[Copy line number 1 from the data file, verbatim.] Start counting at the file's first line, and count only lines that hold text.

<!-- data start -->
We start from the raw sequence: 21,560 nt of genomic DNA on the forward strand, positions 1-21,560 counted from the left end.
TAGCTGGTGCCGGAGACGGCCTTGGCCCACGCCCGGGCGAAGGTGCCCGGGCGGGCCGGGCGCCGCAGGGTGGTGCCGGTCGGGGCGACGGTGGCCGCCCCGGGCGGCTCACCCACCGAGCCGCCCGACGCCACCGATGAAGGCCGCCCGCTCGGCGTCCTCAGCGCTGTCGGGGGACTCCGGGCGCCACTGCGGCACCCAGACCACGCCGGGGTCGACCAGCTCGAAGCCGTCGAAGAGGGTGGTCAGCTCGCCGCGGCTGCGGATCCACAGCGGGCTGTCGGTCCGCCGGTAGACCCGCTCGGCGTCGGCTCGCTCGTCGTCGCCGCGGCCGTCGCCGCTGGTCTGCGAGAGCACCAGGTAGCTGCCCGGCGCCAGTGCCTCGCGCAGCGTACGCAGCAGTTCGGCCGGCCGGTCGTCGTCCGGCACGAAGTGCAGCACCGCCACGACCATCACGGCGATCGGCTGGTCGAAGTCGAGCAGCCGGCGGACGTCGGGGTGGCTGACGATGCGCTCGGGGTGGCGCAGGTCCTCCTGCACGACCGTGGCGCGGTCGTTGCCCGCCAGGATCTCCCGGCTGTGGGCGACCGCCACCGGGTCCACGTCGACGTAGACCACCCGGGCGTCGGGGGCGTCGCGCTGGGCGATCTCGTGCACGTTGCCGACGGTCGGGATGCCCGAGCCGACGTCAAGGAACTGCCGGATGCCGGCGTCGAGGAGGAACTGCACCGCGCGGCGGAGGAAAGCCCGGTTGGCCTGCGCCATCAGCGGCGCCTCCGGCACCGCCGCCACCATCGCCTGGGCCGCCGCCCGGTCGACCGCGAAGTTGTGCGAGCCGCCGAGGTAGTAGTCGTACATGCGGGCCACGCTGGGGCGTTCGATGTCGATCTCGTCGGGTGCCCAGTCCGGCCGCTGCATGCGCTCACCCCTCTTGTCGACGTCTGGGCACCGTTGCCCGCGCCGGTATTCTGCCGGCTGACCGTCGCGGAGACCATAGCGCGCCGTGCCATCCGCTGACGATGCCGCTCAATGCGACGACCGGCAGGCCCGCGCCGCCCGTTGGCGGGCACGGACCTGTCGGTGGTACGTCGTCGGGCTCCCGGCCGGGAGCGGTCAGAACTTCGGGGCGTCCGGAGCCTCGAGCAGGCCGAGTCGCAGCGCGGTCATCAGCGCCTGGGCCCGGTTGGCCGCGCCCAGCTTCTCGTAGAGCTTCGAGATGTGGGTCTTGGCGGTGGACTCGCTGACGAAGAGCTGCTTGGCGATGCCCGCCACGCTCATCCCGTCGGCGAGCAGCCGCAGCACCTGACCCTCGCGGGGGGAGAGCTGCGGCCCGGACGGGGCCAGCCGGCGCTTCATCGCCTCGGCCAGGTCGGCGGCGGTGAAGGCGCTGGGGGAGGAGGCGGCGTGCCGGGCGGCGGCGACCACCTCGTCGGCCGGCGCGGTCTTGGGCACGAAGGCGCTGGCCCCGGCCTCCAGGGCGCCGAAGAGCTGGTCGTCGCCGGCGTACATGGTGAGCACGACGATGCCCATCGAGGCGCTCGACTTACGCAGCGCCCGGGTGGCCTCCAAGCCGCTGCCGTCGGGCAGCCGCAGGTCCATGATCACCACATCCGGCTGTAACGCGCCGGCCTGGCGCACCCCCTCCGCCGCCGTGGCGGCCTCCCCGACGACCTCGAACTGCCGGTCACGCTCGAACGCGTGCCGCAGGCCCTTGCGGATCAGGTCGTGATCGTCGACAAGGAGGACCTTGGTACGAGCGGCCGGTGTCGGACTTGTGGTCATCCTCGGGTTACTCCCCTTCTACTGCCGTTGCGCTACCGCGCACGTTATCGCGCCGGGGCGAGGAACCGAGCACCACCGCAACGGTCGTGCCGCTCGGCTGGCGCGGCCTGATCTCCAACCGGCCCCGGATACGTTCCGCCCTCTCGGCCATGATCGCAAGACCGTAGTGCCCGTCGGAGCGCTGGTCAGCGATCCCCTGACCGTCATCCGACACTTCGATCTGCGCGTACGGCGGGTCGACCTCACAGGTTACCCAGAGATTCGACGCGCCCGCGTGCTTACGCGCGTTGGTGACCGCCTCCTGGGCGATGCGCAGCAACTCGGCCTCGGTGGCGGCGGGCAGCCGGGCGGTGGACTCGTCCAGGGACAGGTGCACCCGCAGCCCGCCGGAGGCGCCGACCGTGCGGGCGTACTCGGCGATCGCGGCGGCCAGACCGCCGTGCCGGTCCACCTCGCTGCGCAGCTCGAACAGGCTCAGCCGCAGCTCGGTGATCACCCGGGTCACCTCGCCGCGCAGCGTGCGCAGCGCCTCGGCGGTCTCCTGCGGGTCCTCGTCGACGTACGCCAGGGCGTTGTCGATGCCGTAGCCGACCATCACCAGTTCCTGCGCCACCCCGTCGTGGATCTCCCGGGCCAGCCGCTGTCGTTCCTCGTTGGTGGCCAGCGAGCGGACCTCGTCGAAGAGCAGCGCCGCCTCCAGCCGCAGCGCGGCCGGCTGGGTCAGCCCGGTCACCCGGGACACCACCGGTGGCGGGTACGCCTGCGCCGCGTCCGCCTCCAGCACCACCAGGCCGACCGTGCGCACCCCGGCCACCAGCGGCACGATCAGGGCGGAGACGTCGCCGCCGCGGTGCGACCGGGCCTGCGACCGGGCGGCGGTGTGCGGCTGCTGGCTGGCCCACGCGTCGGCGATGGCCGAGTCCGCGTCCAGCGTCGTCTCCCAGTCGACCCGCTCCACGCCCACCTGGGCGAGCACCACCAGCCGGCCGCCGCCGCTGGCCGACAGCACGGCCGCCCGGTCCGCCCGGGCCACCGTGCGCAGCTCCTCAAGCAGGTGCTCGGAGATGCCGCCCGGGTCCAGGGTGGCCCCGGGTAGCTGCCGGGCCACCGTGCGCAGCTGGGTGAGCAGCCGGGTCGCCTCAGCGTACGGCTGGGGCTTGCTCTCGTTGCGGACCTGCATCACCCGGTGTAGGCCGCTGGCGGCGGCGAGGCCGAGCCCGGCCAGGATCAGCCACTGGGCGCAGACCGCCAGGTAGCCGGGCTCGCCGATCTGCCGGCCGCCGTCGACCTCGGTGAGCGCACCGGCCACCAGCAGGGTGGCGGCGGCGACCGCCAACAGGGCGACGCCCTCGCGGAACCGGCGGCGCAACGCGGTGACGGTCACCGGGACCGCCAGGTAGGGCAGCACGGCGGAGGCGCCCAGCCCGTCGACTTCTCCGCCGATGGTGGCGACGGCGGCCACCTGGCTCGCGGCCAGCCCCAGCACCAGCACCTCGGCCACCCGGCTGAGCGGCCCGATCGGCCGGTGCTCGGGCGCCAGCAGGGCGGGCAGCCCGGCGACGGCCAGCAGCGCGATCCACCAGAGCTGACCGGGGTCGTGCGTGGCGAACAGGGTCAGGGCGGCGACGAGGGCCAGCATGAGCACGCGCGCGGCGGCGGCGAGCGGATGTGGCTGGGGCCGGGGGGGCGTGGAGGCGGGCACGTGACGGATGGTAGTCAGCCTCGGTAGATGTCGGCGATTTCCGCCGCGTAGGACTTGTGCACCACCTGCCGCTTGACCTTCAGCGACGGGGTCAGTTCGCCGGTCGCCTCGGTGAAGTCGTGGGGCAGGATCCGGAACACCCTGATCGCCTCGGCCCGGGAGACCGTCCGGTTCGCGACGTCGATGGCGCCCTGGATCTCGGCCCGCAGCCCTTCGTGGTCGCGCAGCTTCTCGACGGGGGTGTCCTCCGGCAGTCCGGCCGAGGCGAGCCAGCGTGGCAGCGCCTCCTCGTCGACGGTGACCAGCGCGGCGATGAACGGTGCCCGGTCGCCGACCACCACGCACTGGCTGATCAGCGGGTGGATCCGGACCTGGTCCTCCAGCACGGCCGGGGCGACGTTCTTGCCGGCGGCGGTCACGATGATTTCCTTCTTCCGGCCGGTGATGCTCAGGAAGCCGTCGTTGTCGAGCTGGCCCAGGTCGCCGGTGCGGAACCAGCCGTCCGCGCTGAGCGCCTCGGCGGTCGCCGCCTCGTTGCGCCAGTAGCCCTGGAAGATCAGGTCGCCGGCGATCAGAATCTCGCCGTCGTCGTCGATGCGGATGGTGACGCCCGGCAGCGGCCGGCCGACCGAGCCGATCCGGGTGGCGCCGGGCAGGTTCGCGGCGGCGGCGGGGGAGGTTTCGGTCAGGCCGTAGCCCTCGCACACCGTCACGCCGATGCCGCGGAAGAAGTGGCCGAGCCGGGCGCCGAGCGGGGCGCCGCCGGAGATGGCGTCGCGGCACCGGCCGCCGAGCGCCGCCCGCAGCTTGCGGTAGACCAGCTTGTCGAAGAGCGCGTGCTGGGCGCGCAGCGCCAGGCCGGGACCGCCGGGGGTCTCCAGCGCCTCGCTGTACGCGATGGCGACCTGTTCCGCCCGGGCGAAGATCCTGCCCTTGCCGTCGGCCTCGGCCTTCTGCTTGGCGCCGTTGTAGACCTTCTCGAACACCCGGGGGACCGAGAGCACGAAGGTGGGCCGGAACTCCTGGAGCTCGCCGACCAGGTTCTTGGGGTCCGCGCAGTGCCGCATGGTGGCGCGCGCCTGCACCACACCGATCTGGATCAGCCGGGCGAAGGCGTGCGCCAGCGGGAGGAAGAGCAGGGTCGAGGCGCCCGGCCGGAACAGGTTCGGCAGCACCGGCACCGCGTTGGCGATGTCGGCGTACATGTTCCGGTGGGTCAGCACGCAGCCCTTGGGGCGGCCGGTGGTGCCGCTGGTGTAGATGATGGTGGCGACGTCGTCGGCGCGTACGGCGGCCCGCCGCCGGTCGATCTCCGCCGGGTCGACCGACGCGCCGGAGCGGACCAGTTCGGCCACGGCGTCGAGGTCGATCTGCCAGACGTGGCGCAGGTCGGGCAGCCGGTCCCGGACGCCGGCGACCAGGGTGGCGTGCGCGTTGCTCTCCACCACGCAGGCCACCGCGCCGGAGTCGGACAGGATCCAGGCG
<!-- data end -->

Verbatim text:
We start from the raw sequence: 21,560 nt of genomic DNA on the forward strand, positions 1-21,560 counted from the left end.